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Fathers of the Church

Letter XXXV: Without Address

Description

A brief letter asking the addressee to treat Leontius well.

Provenance

St. Basil's correspondence is a copious and invaluable store of information for the history of the Eastern Church in the fourth century, particularly in Cappadocia. Since he never found a real biographer, his letters represent the best source for his life and times, for his many activities and far-reaching influence, especially for his personality and his character. (Quasten)

by Basil the Great in 357-370 | translated by Blomfield Jackson, M.A

I HAVE written to you about many people as belonging to myself; now I mean to write about more. The poor can never fail, and I can never say, no. There is no one more intimately associated with me, nor better able to do me kindnesses wherever he has the ability, than the reverend brother Leontius. So treat his house as if you had found me, not in that poverty in which now by God's help I am living, but endowed with wealth and landed property. There is no doubt that you would not have made me poor, but would have taken care of what I had, or even added to my possessions. This is the way I ask you to behave in the house of Leontius. You will get your accustomed reward from me; my prayers to the holy God for the trouble you are taking in shewing yourself a good man and true, and in anticipating the supplication of the needy.'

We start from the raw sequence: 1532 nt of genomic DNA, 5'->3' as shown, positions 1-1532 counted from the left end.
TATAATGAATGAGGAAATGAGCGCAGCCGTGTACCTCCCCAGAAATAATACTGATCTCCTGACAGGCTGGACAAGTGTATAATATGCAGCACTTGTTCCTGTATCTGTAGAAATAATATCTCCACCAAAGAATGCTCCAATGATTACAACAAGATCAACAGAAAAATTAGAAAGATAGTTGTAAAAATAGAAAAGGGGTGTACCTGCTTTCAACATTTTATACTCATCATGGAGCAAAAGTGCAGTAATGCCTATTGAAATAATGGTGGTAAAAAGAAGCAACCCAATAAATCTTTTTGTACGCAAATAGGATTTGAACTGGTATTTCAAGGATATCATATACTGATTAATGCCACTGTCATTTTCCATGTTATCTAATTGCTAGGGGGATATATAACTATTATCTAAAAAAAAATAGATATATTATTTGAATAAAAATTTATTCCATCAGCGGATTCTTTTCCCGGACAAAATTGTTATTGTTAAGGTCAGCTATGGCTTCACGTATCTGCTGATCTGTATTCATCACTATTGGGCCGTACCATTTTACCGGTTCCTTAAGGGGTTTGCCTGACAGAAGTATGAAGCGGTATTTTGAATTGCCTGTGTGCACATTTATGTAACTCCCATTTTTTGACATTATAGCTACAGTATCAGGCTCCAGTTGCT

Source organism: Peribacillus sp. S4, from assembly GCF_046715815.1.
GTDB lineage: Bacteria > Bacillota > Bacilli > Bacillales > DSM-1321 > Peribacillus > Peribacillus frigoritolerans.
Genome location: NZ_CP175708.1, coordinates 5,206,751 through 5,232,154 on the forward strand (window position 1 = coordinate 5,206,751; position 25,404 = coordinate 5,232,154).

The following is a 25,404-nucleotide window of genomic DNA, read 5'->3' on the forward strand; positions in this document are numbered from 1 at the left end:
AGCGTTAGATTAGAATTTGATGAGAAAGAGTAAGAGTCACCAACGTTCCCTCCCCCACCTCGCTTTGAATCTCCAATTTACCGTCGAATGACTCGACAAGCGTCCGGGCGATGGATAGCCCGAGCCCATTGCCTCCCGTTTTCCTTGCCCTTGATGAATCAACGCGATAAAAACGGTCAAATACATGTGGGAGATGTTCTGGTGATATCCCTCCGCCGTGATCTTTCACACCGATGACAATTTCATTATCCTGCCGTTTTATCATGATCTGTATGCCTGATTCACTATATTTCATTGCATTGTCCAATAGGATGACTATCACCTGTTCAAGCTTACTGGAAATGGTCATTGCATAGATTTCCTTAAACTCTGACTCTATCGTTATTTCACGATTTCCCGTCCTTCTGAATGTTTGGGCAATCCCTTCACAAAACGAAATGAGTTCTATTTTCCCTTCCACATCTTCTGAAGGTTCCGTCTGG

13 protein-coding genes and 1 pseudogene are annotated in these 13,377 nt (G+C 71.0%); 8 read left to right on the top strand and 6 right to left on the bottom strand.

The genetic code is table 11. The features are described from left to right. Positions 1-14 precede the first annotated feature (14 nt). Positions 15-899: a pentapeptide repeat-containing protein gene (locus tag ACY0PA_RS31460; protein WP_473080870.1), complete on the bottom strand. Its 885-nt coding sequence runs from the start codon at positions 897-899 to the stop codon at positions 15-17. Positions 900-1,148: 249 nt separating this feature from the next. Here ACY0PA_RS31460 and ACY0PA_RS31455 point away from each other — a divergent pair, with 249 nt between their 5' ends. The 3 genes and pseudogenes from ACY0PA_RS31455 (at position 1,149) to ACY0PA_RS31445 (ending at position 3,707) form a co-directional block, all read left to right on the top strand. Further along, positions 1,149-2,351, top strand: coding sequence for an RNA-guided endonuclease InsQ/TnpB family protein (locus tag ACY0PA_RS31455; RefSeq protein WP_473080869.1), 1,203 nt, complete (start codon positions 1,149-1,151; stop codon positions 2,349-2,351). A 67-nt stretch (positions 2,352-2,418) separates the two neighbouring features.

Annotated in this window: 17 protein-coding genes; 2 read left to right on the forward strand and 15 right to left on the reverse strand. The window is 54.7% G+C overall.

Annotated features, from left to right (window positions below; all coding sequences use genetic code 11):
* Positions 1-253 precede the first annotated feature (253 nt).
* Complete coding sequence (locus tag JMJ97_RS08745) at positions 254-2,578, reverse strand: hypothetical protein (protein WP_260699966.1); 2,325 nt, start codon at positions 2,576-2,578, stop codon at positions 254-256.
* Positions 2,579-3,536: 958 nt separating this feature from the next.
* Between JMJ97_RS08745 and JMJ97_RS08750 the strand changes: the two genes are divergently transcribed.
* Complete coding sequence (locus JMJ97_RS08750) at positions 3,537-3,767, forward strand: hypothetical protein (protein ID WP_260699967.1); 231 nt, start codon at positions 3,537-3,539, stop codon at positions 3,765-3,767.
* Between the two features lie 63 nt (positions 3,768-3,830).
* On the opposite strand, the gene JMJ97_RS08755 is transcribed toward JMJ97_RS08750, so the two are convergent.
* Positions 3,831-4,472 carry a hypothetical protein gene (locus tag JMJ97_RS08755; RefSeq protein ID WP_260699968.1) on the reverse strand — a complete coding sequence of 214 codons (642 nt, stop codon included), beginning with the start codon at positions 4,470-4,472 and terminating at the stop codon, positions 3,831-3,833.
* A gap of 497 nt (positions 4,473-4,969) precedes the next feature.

Taken from "The Early Church Fathers and Other Works" originally published by Wm. B. Eerdmans Pub. Co. in English in Edinburgh, Scotland, beginning in 1867. (PNPF II/VIII, Schaff and Wace). The digital version is by The Electronic Bible Society, P.O. Box 701356, Dallas, TX 75370, 214-407-WORD.